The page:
Some of them go all the way until even people are no longer on the planet, that’s part of our part of their plan is to do that, to own it and keep it and be a part of it until they’re no longer here. So we don’t have clear vision, far into the future. And sometimes we actually, in all honesty, don’t really know what’s going to happen to us tomorrow, we just have a good idea and have a plan in place. That’s about it. So once we know where they are, and help them to clarify where they want to be, then we get to help them see a pathway forward, that’s going to be fun for them. It’s been a guide is one of the most rewarding things that I’ve ever been able to do in my entire career. It has created incredible relationships with people that I never thought I would know, I’ve had the opportunity, and so do our other guides have the opportunity to work with amazing advisers. So people who are incredible estate planning attorneys, people who are amazing tax strategists and tax accountants, we get to work with merger and acquisition advisors, we also get to work with people who are specialists in valuation. And just love that, helping owners to figure out how much is this thing worth when they don’t know, all part of the strategy and part of the pieces of the puzzle.
And there’s basically financial advisors and anybody that would be a part or play a role in making sure that they’re that the clients roadmap works for them. We try to cover all the bases. So we get to be kind of a quarterback. And being the quarterback, again, there’s just amazing constant learning. I can’t tell you how much in my 20 plus years of doing this transition work. I’ve been a consultant now for almost 35 years, it’s long time makes me feel old. But it’s been quite an amazing opportunity for me and I have learned so much with regard to how businesses work, and also how people work. As you get that roadmap built and you get it developed. One thing that happens as a guide is you get to be an integrator, in a way, we get to take different people’s values and concepts and dreams of what they want, and how the business will support that. And bring them all together so that we can see everybody’s objectives. And then once that roadmap is in place, and it’s ready to go, many times we’re lucky enough to be able to work with the client work with the people transitioning and also the successors who are trying to figure out how to come in and walk them through shifting governance, shifts and thinking new things that they’re learning and doing. There’s always work on the successor side to be engaged and take something on. And many, many, many times we’re working with the people transitioning the what you would call older generation, to help them to let go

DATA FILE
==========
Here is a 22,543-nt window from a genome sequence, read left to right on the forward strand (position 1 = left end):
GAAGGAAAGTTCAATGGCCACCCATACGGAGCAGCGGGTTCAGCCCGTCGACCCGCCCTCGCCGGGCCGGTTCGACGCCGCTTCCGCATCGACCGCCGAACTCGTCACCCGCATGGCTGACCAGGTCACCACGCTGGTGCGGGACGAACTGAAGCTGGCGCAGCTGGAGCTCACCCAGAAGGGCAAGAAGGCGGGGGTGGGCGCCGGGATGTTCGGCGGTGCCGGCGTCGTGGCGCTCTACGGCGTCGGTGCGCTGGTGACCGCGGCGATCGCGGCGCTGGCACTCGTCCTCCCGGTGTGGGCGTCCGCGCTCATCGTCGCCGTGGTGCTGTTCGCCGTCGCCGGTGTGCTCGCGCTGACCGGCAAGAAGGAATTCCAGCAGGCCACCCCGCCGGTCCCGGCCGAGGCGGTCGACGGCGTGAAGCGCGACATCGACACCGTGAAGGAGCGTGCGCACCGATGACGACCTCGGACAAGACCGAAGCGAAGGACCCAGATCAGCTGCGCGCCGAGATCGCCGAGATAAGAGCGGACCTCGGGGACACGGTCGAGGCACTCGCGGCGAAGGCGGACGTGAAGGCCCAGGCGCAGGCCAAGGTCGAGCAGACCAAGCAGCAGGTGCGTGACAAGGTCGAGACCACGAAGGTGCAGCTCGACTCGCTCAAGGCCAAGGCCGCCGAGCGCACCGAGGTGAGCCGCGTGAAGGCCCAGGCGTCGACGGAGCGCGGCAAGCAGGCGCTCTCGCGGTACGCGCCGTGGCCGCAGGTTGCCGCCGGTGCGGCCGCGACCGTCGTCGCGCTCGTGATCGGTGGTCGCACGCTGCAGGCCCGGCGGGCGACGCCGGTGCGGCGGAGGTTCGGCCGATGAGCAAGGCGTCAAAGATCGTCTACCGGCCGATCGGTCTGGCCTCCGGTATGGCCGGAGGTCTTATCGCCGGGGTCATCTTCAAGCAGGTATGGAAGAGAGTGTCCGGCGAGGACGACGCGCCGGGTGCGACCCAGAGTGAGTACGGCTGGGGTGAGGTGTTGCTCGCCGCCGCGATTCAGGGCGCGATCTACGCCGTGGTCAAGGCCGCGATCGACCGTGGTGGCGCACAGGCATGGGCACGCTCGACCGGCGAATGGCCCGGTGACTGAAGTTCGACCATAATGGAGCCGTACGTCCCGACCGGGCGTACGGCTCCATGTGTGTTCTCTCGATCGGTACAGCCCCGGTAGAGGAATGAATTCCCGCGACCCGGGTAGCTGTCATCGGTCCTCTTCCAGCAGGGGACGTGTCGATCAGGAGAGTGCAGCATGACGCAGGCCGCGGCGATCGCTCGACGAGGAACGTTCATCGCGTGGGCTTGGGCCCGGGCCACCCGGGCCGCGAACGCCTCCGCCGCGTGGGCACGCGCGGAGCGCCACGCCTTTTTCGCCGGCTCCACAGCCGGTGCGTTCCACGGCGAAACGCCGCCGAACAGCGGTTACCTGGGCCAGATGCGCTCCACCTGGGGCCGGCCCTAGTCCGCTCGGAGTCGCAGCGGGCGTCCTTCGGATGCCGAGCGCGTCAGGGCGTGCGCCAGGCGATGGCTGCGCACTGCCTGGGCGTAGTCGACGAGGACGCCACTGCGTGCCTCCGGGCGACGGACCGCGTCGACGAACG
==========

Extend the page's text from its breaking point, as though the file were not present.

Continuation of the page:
Change is always a challenge and trying to help them walk through it with ease, keep communication open, do all of those things is super rewarding. So I talked a little bit about the constant learning because and one of the cool things about the ability to be a transition guide is every single project is different. So, you know, I’m sure you’ve heard or even said it about you and your business, that well, my business is different, my business is special. And that’s true. Your business is different, your business is special. And absolutely, so are you. By the way. When you look at it, though, all the businesses have commonality. And so do the people. Like we’re all human beings, we work in a certain way, we have patterns. And same with a business, a business has similar things. It’s got sales and marketing, and it’s got finance, and it’s got processes and procedures.